1. like for example [PyCryptodome](https://pypi.python.org/pypi/pycryptodome), because naturally you are **fully aware** that [PyCrypto is dead](https://github.com/dlitz/pycrypto/issues/173). [back]


I am currently on vacation and my Hotel offers free WiFi in the lobby. The reception on the third floor, where my room is, is pretty bad on my Thinkpad and my phone doesn't receive anything at all. Fortunately, I am always carrying a high gain USB WiFi stick with me that gave me almost optimal signal strength. Having 2 network cards[1] I was able to use my Windows 8.1 machine as a Wireless Repeater (more…)
  1. My Thinkpad's internal card (named "Wi-Fi") and the USB card (named "Wi-Fi 2") [back]


On 2016-08-01 a law came into force, allowing customers in Germany to use any internet router they want, as long as it meets the providers requirements. On that day I decided to buy a Fritz!Box 6490, for three reasons: 1. I wanted to replace the crappy router my provider gave me (which didn't even have WiFi) 2. besides its routing function, it is able to stream up to 4 concurrent TV programs into the Network 3. it was the only device that fulfilled the above-mentioned requirements. I wanted to setup [Tvheadend](https://tvheadend.org/) to act as an intermediate between clients and the router, because it would allow me to have an EPG, stream the same program to 2 clients, while only occupying a single stream of the Fritz!Box, and allow me to record TV shows. As you can see from the date of this post, it took me one year to figure out how to do it.


This blag post describes how to use a [Raspberry Pi](http://amzn.to/2wjICvo) to remotely "press" and potentially "hold" the power button on a PC. This is my first non-trivial (still pretty-trivial) hardware-related project. So don't expect anything too fancy. Would you like to know more?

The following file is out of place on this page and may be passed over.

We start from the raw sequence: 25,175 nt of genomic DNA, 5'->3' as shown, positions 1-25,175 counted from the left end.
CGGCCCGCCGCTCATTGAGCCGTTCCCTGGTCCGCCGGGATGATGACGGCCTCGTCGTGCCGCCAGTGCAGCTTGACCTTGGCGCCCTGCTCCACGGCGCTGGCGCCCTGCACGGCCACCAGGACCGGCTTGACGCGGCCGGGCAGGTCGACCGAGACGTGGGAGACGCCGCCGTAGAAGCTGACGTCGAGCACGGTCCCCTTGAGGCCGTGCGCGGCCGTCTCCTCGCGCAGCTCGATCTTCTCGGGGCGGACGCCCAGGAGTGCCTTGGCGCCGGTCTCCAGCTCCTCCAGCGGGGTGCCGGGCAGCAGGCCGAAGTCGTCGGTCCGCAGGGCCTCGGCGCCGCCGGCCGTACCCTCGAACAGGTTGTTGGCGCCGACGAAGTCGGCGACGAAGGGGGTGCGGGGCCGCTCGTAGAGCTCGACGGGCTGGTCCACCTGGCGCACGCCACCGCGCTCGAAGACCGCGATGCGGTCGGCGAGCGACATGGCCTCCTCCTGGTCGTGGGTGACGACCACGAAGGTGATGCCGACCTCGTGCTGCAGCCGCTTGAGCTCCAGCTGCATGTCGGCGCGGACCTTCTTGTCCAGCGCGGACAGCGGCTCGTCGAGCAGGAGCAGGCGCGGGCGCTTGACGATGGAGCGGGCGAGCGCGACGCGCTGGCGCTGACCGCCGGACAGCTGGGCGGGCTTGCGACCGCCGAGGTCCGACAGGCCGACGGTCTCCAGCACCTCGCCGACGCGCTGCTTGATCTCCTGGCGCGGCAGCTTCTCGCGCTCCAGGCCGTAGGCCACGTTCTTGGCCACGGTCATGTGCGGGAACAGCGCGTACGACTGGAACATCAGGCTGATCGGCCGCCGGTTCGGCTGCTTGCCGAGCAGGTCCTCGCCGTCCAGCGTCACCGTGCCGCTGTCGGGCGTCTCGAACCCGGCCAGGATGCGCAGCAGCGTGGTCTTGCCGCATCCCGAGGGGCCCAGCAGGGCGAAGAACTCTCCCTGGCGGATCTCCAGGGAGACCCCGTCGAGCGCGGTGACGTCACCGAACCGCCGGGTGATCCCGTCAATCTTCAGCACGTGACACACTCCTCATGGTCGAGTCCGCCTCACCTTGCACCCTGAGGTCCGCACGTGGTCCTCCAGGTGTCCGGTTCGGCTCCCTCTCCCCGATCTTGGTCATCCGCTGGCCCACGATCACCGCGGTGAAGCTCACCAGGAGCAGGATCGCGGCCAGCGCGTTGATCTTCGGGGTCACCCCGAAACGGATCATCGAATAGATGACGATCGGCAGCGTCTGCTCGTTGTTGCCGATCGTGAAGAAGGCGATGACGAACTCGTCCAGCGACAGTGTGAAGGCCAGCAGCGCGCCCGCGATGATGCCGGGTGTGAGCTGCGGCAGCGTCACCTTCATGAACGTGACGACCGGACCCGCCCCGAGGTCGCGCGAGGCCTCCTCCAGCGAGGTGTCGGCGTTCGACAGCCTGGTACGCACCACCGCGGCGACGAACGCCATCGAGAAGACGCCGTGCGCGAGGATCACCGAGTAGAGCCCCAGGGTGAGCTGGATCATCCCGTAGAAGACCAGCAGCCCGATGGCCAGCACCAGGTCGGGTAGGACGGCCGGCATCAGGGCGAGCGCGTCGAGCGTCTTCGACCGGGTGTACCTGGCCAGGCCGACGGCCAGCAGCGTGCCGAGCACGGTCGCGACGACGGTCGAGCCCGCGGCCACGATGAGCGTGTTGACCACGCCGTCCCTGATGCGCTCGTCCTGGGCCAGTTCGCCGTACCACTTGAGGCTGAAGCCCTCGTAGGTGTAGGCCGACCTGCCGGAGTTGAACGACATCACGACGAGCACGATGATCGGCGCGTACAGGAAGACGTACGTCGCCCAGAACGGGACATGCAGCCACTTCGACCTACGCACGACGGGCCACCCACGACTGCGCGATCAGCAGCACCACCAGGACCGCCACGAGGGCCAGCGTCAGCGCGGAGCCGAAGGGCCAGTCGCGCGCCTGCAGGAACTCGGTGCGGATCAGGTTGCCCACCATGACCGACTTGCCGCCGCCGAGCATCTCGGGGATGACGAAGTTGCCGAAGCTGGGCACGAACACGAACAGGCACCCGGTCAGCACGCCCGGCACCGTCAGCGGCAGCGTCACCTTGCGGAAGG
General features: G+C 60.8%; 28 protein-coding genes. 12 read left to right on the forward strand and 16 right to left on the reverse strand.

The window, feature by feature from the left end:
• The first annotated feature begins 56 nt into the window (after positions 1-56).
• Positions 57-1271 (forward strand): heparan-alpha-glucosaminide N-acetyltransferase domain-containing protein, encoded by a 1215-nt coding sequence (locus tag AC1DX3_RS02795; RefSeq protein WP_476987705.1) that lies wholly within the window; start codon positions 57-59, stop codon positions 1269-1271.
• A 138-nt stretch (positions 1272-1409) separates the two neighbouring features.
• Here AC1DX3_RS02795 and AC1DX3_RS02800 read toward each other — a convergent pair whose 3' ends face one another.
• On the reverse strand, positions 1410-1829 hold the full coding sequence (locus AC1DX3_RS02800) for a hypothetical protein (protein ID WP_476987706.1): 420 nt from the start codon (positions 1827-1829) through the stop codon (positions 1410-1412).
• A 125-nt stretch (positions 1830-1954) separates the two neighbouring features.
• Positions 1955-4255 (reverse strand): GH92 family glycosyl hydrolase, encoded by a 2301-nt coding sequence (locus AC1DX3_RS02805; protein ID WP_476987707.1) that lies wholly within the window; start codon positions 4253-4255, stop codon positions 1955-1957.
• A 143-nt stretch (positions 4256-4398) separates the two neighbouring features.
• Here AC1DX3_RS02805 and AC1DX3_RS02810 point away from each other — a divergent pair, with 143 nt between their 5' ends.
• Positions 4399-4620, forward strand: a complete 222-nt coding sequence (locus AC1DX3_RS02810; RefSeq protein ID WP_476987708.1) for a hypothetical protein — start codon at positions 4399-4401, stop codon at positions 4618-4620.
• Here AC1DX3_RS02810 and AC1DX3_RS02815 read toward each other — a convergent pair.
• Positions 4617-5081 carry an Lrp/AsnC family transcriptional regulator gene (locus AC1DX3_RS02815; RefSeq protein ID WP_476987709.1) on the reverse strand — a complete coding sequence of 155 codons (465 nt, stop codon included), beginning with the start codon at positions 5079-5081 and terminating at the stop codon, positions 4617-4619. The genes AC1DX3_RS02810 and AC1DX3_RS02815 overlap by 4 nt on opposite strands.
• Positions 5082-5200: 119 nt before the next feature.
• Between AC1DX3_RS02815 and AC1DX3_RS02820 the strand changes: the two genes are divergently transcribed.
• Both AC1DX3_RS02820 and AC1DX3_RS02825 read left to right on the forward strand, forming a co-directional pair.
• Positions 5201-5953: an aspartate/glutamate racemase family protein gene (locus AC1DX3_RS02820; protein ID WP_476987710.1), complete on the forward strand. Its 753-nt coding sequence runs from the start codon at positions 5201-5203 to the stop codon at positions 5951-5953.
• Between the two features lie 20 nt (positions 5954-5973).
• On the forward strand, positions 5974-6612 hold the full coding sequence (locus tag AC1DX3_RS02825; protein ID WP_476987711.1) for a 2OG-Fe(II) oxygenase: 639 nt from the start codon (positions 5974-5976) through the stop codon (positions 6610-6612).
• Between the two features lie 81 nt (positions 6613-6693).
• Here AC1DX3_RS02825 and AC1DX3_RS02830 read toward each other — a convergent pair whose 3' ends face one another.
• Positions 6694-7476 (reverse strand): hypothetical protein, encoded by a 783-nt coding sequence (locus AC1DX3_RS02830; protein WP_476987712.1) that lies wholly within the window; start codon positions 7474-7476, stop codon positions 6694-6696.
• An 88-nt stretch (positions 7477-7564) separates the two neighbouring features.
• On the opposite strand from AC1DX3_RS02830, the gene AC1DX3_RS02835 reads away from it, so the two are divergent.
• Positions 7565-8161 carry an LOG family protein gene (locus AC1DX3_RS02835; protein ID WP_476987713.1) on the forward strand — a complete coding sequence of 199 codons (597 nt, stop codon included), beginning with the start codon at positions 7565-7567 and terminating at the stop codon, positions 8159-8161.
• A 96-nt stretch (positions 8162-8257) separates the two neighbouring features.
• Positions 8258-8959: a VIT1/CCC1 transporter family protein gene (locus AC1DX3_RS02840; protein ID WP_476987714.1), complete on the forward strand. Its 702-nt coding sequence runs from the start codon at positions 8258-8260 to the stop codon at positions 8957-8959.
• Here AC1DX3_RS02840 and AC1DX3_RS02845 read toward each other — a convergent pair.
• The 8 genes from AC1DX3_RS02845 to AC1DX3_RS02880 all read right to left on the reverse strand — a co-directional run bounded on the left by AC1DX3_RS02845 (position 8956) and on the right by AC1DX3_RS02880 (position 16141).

I have a [problem with my Nokia 3](https://android.stackexchange.com/q/180669/197410) and decided to try the [Nokia customer support](https://www.nokia.com/en_int/phones/support) while doing some [recreational math](https://projecteuler.net/), that's what a great Saturday is to me. Don't judge. During the conversation, I grew very suspicious that I was talking to a chat bot. This was the first time for me hearing about chat robots being deployed in support by a [respectable company like Nokia](https://en.wikipedia.org/wiki/Nokia#Controversies), so I decided to make sure I wasn't being paranoid. Time for a Turing test! I guess you can never really know, but I am quite convinced they lie to me and are actually robots. You can try it yourself, just go to [their support site](https://www.nokia.com/en_int/phones/support) and start a chat. Would you like to know more?